New York: May 3, 2002
A Panel Discussion to Open the Photography Display for Child Rights
Olara Otunnu, UN Special Representative, Children and Armed Conflict
Dr. Nafis Sadik, Special Adviser to the UN Secretary-General
Zama Coursen-Neff, Counsel, Children Rights Division, Human Rights Watch
Hari Acharya, Bhutanese youth refugee
Introduction by Nicholas Platt
President, Asia Society
Good evening. I'm Nick Platt. I'm President of the Asia Society, and I'm delighted to welcome all of you here. I'm also delighted to welcome our panelists and distinguished speakers who will speak on the critical issue of universal child rights, and the challenges and opportunities for implementation and enforcement of the Convention on the Rights of the Child, that was created in 1989. This evening's panel event, and the opening night for the photo display which is in the adjoining room, is timed to coincide with the United Nation's Special Session on Children, which is scheduled to start on May 8th. Through the panel discussion and the exhibit, we hope to raise awareness among the general public of the real and urgent needs of children in poverty and without basic rights, and above all, of placing the principles of the Convention into meaningful practice. We have a distinguished set of panelists tonight. Olara Otunnu, UN Special Representative, Children and Armed Conflict, will deliver the keynote address. And this will be followed by the presentations by Dr. Nafis Sadik, Special Adviser to the UN Secretary-General, former head of the UN Population Fund and currently, to our great pleasure and honor, an Asia Society Trustee. She will be followed by Hari Acharya, a Bhutanese youth refugee, as well as a representative of Global Youth Connect. We also are delighted to have with us Zama Coursen-Neff from Human Rights Watch. And finally we have two visitors from Vietnam, Duc and Tranh, who happen to be the children who took some of the photos on display. They will say a few words about their photographs. Before I turn to Mr. Olara Otunnu, I want to invite all the people standing in the back to come up; there are seats in the front. Don't be shy.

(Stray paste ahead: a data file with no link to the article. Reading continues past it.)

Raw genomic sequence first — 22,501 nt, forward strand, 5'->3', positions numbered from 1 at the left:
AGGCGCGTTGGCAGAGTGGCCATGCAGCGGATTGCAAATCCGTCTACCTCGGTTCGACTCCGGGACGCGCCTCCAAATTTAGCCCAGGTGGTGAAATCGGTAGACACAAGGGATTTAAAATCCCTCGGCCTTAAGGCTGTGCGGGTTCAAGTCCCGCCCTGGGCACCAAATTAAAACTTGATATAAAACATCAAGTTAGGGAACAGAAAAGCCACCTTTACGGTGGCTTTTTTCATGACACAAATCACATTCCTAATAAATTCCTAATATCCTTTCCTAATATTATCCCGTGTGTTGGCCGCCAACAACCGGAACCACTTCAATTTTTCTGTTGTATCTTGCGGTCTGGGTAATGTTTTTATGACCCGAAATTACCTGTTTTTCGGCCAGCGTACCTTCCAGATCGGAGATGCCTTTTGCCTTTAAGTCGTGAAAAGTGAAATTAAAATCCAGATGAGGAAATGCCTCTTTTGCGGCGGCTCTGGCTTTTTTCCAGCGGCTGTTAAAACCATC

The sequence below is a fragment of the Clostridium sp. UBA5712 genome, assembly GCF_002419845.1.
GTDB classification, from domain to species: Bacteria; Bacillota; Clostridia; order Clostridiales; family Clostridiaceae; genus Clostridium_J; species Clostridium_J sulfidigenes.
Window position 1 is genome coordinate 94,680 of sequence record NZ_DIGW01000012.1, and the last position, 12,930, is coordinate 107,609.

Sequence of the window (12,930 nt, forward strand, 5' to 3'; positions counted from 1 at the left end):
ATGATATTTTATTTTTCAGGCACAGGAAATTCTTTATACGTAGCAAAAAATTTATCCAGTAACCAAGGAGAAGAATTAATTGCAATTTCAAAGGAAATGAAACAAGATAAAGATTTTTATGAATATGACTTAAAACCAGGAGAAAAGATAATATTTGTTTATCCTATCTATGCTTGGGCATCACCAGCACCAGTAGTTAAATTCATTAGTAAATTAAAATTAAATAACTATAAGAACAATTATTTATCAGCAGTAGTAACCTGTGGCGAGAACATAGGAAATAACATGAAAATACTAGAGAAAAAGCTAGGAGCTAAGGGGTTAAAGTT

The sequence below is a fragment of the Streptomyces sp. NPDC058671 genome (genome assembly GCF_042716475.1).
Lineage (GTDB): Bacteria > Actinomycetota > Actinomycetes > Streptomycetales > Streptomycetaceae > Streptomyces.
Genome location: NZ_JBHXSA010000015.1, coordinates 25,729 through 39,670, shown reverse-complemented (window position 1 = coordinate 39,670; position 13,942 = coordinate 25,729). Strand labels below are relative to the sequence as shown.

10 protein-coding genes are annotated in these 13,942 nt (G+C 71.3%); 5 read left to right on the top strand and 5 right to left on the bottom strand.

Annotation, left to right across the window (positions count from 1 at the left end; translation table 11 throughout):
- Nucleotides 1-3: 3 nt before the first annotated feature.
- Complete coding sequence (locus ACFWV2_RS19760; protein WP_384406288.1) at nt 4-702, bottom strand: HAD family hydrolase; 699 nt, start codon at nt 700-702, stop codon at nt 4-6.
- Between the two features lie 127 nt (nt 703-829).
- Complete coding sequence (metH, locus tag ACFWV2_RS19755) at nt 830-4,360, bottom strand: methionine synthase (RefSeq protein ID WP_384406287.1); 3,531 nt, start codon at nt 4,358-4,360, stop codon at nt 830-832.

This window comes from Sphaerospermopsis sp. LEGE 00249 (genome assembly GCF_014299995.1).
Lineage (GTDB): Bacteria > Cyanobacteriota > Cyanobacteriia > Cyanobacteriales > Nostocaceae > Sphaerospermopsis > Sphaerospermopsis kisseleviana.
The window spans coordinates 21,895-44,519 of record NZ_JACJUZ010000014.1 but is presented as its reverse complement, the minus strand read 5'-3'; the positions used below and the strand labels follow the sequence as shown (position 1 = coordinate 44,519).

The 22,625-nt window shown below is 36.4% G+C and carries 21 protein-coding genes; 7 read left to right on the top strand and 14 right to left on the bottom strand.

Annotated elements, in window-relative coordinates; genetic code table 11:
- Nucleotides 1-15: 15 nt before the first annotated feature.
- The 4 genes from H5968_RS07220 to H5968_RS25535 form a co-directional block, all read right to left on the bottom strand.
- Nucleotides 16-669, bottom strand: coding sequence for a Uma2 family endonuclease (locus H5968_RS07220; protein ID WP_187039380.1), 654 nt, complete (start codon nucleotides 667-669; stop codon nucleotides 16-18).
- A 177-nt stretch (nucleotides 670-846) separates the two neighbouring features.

I'd also like to introduce Anna Blackman, who is the Executive Director of PhotoVoice, which is a London-based, non-profit photography organization. Asia Society is grateful to them for providing the photos on display and also for bringing the children from Vietnam. She will also say a few words about the making of the exhibit and about her organization. So without further adieu, let me present Anna Blackman.